The Dark Discovery of Jack Dandy Page 10

“Don’t dawdle,” Jack said to Toby as his lanky friend crouched in front of a service door, lock-picking tools in hand.

At one time it had been easy to pick a lock—they were practically all the same, and a master key was as good as gold. Then people starting taking their home security more seriously—a ring of body snatchers who weren’t too picky about whether or not their victims were already dead when they set upon them would do that—and locks became more intricate. Now there were punch cards and clockwork mazes, secret codes and what have you.

Fortunately, the one on this door was a simple clockwork piece. Jack could have picked it himself, but the benefit of being the one running the show meant not getting the knees of your trousers dirty.

There was a noise beside him—a muffled sliding sound. Frowning, Jack turned his head. Had it come from inside the crate? He listened again, but all he heard was the gentle clicks of Toby’s tools, and Philippe singing a French song under his breath.

“We’re in,” Toby crowed as he pushed the door open.

Jack clapped him on the back. “Well done, mate. Let’s go.” He could hear footsteps approaching, some of which did not sound human but more like the clang of metal on stone. Had their pursuers caught up to them?

Philippe pushed the trolley over the threshold with Toby holding the door. Jack followed, catching the door before it closed all the way. Through a slit no wider than his index finger, he watched as two men and an automaton appeared on the platform. He didn’t recognize them, but they certainly looked like men on a mission.

“Where do you think they went?” one asked.

The shorter one glanced toward the track. “Probably caught the train.”

“And leave that remarkable carriage? I wouldn’t.”

“Well, they’re not here. I don’t see them on the track—they wouldn’t have gotten far. They’re limited to the public areas. They must have taken the train.”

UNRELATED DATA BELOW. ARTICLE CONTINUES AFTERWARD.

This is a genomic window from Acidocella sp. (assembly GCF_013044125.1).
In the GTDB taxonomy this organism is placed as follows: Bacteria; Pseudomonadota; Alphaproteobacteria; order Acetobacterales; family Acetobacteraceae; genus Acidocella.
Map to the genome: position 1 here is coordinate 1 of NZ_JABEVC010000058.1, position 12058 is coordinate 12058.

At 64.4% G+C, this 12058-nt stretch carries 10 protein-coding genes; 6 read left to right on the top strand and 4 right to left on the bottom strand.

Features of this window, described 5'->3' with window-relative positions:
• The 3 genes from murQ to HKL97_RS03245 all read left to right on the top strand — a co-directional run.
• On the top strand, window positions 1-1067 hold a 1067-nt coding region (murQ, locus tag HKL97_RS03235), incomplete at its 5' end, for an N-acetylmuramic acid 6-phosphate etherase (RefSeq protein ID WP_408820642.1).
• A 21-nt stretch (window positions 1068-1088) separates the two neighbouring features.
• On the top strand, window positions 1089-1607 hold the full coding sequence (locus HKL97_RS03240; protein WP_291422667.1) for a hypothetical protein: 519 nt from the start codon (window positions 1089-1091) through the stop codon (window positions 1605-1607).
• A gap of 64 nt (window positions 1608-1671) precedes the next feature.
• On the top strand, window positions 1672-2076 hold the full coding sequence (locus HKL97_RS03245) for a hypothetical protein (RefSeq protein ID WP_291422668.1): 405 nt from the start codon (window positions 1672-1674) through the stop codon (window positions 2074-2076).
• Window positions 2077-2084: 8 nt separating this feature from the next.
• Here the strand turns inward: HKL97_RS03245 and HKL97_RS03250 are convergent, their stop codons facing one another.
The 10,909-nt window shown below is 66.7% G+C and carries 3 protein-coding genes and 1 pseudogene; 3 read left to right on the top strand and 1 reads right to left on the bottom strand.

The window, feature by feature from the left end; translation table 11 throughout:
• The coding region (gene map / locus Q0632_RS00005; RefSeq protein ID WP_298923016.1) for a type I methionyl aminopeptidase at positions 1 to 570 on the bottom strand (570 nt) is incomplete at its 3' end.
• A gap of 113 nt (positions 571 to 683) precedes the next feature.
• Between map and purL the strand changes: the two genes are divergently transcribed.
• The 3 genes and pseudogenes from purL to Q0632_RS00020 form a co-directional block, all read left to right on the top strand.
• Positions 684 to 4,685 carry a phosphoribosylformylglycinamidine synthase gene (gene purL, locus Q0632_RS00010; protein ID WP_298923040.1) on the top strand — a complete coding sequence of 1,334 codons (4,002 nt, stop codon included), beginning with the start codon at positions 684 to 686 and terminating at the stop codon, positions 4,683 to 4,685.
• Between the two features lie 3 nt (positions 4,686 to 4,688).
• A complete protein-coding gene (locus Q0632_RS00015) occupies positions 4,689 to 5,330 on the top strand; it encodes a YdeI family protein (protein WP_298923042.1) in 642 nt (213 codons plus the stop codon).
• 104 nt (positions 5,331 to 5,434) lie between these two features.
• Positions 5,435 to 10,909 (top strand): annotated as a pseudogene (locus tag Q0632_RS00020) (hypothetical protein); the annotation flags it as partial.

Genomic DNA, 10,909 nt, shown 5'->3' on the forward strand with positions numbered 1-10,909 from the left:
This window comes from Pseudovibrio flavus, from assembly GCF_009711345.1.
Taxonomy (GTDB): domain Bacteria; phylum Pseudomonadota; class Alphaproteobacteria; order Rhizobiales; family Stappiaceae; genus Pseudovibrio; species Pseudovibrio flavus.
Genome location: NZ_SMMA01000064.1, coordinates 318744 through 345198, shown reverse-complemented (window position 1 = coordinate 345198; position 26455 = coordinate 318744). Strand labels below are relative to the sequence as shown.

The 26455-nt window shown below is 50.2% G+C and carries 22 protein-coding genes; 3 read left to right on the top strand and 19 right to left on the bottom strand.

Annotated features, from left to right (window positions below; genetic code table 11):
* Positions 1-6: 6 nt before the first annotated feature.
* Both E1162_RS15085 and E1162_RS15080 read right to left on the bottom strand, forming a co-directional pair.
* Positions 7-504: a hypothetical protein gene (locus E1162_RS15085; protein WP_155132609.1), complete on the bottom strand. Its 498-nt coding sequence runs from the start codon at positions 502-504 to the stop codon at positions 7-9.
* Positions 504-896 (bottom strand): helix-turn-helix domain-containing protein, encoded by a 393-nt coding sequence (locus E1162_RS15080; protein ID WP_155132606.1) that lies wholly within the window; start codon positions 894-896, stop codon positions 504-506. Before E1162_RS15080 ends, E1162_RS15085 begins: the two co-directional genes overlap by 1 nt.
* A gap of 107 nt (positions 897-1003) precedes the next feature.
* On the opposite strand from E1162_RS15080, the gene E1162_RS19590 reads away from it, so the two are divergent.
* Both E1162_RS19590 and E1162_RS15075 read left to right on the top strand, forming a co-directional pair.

Jack stifled a chuckle. These two weren’t dressed well enough to be aristocracy, but they were gently bred all the same. Upper class, perhaps. They were the sort who naturally assumed everyone played by the same set of rules as they.

“Well, they’ll be coming back for that carriage, so I say we watch that. We can always follow them. We have to get that crate. If it falls into the wrong hands...”

The smaller man nodded. “I know, my friend. I know. Come, let’s find a porter or station worker—someone might have seen them.”

He’d heard enough. Jack carefully closed the door and turned to his companions. “Philippe, you have to get up top and move the carriage immediately. Hide it out of the way.” It was what they should have done to begin with, but there was no time for recriminations now. They had wrongly assumed their pursuers were no longer a threat, or if they were, that they wouldn’t think to look behind the station buildings for their vehicle.

“D’accord. When and where shall we meet?”

“Thirty minutes, outside that hotel a few blocks down—the one where you met Mariska.”

At the mention of his fiancée’s name, Philippe smiled dreamily. “She picked my pocket. A good choice. I will meet you there.”

The Frenchman made his escape through another door, one that led into the maintained areas of the station. Jack and Toby followed him in, but when Philippe veered right, his companions kept going straight.

“Who do you reckon those blokes were?” Toby asked as they steered the crate down a corridor just barely wide enough for it.

“No idea. No one I ever wants to meet again, though.”

“Are we delivering this thing into the wrong hands, Jackey-boy?”

“Dunno that eever. Don’t much care at the moment.”

“Aye, understood. Is this the door?”

It was. Marked with just a number, the door was like all the rest, but it opened into a room with another door that led below the tracks, to the catacombs and tunnels below.

Going down stairs with the bloody cart was not easy, but they managed it in a few short minutes. The spot where they were to leave it was just feet away. Toby tipped the trolley when they got there, and Jack eased the crate onto the dirt floor.

There was that noise again—coming from inside the crate.

“Did you hear that?” Toby asked, glancing about.

Jack nodded but didn’t speak. Frowning, he reached out his right hand and rapped his knuckles once against the side of the crate. A second later he could have sworn something in the crate had knocked back.

This time he tapped out a pattern—a rhythm. There was a moment of silence, and then the same pattern was echoed back to him.

“What the devil?” Toby’s eyes were larger than saucers.

“Grab that pry bar, my friend.” It was luck to find one nearby, but that didn’t really surprise him. Good fortune seemed to follow him, and he was going to take full advantage of it while he could.

Toby snatched up the old, rusty bar and handed it to him. Quickly, Jack shoved it under the lip of the crate top and pulled down. There was a tearing—splintering—sound, and then the top of the crate popped open.

Jack looked inside.

Bloody hell.

Chapter 4

Toby looked inside, as well. “Sweet God!” He jumped back, face white with horror.

Jack’s attention drifted back to the contents of the crate.

At first glance it was difficult to tell what it was. Metal covered part of it. It was dirty, and looked as though it had been in this crate for a very long time. That thought disgusted him. It was cruel and barbaric.

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